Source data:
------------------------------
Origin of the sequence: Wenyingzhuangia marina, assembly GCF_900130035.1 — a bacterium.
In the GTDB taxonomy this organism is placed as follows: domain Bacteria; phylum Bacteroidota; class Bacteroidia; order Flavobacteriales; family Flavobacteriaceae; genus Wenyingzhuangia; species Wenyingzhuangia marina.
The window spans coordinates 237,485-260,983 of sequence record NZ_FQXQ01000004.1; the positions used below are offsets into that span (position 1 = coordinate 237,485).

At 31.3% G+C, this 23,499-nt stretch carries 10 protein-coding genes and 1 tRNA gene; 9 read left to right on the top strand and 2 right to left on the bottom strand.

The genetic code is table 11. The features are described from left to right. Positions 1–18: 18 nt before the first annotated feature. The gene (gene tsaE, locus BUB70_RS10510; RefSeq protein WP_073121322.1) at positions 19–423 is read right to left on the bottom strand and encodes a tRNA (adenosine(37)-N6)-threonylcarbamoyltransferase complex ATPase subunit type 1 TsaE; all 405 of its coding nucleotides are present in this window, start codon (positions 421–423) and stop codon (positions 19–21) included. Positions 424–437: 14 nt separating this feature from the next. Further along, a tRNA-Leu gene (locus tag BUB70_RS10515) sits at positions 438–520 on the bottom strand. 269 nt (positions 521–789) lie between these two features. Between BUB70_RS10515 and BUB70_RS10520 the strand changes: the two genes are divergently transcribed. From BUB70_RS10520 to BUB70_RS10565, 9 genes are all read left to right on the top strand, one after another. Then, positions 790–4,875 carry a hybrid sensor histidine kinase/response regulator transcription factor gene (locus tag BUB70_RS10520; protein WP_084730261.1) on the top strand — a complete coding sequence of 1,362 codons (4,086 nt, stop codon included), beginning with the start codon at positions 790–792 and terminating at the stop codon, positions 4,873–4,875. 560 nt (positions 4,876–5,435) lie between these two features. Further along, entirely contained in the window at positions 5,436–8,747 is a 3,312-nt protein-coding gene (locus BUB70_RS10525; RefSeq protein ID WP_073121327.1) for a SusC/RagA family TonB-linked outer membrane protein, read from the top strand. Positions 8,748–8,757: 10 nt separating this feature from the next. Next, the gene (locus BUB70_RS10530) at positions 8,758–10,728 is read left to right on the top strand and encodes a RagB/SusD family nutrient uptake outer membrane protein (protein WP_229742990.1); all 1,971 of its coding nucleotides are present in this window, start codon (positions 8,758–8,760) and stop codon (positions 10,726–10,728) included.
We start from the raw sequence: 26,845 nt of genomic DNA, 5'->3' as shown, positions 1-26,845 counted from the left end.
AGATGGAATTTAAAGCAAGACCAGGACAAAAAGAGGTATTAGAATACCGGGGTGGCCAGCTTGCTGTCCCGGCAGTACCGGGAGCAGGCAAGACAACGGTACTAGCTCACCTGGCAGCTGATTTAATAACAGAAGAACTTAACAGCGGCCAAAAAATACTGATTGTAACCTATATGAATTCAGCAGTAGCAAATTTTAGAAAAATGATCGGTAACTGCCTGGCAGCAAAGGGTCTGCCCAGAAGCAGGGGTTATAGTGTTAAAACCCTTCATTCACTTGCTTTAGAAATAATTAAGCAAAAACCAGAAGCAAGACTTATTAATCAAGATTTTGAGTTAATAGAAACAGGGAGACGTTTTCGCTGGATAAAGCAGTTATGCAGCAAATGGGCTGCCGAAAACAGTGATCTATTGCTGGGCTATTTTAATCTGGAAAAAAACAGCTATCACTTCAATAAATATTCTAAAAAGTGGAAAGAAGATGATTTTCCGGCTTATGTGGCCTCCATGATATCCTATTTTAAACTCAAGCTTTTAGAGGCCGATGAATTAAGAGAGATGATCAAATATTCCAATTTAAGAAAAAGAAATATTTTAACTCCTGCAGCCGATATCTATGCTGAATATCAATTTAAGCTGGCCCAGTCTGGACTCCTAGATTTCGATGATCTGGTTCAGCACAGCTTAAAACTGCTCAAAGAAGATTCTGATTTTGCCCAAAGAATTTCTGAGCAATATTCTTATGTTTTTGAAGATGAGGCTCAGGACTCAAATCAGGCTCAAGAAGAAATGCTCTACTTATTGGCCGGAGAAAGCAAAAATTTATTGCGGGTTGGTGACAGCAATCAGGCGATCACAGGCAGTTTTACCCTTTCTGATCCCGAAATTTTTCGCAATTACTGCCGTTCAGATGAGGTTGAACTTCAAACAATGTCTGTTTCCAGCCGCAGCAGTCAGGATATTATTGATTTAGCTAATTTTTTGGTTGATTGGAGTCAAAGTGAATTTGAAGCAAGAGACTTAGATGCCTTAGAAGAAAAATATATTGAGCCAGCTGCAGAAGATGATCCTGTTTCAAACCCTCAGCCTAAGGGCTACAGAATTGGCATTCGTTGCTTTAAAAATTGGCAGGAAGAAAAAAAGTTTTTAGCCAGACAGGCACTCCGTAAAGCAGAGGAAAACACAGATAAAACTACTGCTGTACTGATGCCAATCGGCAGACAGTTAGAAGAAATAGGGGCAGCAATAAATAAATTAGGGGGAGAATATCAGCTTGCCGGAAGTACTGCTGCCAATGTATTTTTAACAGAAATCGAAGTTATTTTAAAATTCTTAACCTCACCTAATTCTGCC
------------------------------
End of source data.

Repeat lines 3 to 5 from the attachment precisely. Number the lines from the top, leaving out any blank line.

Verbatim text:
The window spans coordinates 237,485-260,983 of sequence record NZ_FQXQ01000004.1; the positions used below are offsets into that span (position 1 = coordinate 237,485).

At 31.3% G+C, this 23,499-nt stretch carries 10 protein-coding genes and 1 tRNA gene; 9 read left to right on the top strand and 2 right to left on the bottom strand.

The genetic code is table 11. The features are described from left to right. Positions 1–18: 18 nt before the first annotated feature. The gene (gene tsaE, locus BUB70_RS10510; RefSeq protein WP_073121322.1) at positions 19–423 is read right to left on the bottom strand and encodes a tRNA (adenosine(37)-N6)-threonylcarbamoyltransferase complex ATPase subunit type 1 TsaE; all 405 of its coding nucleotides are present in this window, start codon (positions 421–423) and stop codon (positions 19–21) included. Positions 424–437: 14 nt separating this feature from the next. Further along, a tRNA-Leu gene (locus tag BUB70_RS10515) sits at positions 438–520 on the bottom strand. 269 nt (positions 521–789) lie between these two features. Between BUB70_RS10515 and BUB70_RS10520 the strand changes: the two genes are divergently transcribed. From BUB70_RS10520 to BUB70_RS10565, 9 genes are all read left to right on the top strand, one after another. Then, positions 790–4,875 carry a hybrid sensor histidine kinase/response regulator transcription factor gene (locus tag BUB70_RS10520; protein WP_084730261.1) on the top strand — a complete coding sequence of 1,362 codons (4,086 nt, stop codon included), beginning with the start codon at positions 790–792 and terminating at the stop codon, positions 4,873–4,875. 560 nt (positions 4,876–5,435) lie between these two features. Further along, entirely contained in the window at positions 5,436–8,747 is a 3,312-nt protein-coding gene (locus BUB70_RS10525; RefSeq protein ID WP_073121327.1) for a SusC/RagA family TonB-linked outer membrane protein, read from the top strand. Positions 8,748–8,757: 10 nt separating this feature from the next. Next, the gene (locus BUB70_RS10530) at positions 8,758–10,728 is read left to right on the top strand and encodes a RagB/SusD family nutrient uptake outer membrane protein (protein WP_229742990.1); all 1,971 of its coding nucleotides are present in this window, start codon (positions 8,758–8,760) and stop codon (positions 10,726–10,728) included.